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Old 05-27-2019, 09:35 PM   #1
AnJ
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Camping in the Pacific Northwest

Hello fellow campers!

We've been camping for 10 years or so and have noticed a significant change in the style of camping etiquette. It seems that the new 'norm' at campsites is 1-2 families/parties per campsite due to the limited availability of them, often with loud music that can be heard 3-4 sites down, yelling/loud voices, etc... similar to a party atmosphere. Most of our camping has been at provincial/national/state parks.

We've come to the conclusion that maybe we need to change our camping style. We live on a farm and camping has always been a means of accommodation while travelling, a way to enjoy nature and relax. For those of you that have tried boon docking, what resources do you use to find good sites? Has anyone in the Northwest bought a Harvest Host membership- is it worth it? Do you find that your camping experience is a more peaceful one at the rec. sites, etc.? Private campgrounds?

Thanks in advance for any experience or knowledge that you can share.
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Old 05-27-2019, 10:04 PM   #2
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I have to tell you that I don't think it's such a big change. 30 years ago we were dealing with the same issue. In national parks it's usually a lot better, in my experience. State parks, you never know.
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Old 05-27-2019, 10:41 PM   #3
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Just returned from camping at a county park. I'm finding those to be the worst--too close to civilization and people who don't know how to behave. And camp hosts who do nothing! Generators ran 24/7 on both sides of us with bright lights hanging on one side, loud music, yelling and laughing until almost 2am, and one group next to us brought the biggest flat screen TV I've ever seen (hence the generator to run it). It certainly wasn't the peaceful weekend away we were hoping for.
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Old 05-27-2019, 10:48 PM   #4
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The worst two campgrounds for noise I’ve experienced was a private one in Chamberlain SD and sadly a state park in Iowa. Both were basically without supervision. Now I prefer remote Forest service installations with a camp host and Corps of Engineers or Bureau of land reclamation with hosts. I always talk to the camp host or park ranger if I can. Today as we checked in to a Corps Facility the rangers were putting a young man wearing two heavy silver bracelets connected by a chain, into the rear seat of a pickup. Man it’s quiet here tonight.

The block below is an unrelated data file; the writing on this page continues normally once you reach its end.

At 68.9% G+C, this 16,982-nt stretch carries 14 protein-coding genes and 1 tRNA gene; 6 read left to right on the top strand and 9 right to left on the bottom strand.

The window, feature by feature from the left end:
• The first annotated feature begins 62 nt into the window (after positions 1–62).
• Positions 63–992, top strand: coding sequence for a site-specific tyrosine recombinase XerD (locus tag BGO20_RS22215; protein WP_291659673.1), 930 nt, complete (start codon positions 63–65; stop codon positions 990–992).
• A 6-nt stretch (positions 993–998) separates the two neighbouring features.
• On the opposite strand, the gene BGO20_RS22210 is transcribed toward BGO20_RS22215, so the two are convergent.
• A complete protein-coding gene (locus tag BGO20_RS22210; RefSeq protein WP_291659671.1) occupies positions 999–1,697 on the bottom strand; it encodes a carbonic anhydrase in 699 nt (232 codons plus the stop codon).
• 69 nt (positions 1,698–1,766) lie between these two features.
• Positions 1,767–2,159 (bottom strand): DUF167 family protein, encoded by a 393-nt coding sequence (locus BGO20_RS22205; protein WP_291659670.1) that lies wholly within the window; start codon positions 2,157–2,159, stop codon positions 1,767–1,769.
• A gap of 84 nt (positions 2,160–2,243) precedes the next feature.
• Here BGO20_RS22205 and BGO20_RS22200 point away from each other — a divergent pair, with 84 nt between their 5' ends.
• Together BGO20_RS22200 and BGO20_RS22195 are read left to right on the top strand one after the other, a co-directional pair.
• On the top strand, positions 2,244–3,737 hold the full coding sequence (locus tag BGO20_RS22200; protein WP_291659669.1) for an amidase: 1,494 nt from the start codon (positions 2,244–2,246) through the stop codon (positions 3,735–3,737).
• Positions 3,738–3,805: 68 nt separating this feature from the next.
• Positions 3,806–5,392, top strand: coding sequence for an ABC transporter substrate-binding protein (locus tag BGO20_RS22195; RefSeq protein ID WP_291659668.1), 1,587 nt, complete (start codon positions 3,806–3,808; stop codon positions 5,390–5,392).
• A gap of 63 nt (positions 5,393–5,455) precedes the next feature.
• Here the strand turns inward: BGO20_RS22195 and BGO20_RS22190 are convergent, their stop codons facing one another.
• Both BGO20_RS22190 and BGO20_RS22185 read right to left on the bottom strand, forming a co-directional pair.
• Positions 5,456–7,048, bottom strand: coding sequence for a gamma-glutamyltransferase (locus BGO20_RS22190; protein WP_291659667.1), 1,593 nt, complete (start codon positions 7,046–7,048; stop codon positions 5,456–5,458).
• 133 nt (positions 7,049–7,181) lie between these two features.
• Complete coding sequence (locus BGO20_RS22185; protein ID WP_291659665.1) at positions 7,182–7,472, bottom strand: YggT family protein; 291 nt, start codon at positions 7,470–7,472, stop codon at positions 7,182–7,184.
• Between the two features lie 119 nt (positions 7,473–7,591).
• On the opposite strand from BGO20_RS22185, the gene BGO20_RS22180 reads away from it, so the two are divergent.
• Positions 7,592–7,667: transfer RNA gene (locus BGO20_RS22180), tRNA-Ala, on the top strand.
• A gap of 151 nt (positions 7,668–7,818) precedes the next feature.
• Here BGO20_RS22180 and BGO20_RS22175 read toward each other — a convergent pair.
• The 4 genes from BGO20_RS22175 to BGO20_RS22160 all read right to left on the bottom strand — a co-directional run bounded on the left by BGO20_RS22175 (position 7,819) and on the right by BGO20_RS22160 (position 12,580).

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Old 05-27-2019, 10:56 PM   #5
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Wink

Camping, particularly in the summer, is often a family affair. Kids do tend to get rowdy at times. Not you or I when we were children, of course, but other kids.

. “The children now love luxury; they have bad manners, contempt for authority; they show disrespect for elders and love chatter in place of exercise. Children are now tyrants, not the servants of their households”

Socrates.

It seems that some things never change.


For boondocking sites there are several internet sites. Here are just two that have disbursed camping options.

https://www.campendium.com

https://www.ultimatecampgrounds.com

There are more. Just Google ‘free camping’ in the area where you would like to go and see what comes up.

Now boondocking potentially brings its own set of issues. Since there is no camp host, there are no rules. Loose dogs, loud generators, drunk people , huge smokey fires, etc.

As I type this, we are parked all by ourselves in an open field near the rodeo grounds in Buena Vista, CO. Just us. As quiet as can be. The only loose dog is ours.

Enjoy your travels.

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Old 05-28-2019, 03:32 AM   #6
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I've noticed this on holidays, you would have loved the State Park on Cape Cod on the 4th of July.

I don't camp on holidays, or even summer weekends anymore.
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Old 05-28-2019, 08:01 AM   #7
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We have noted that if the campground has electric and showers it will usually have more noise, so we try to avoid them. Also the big rigs frequent those camps, with our smaller units they can't get into the remote or small sites we can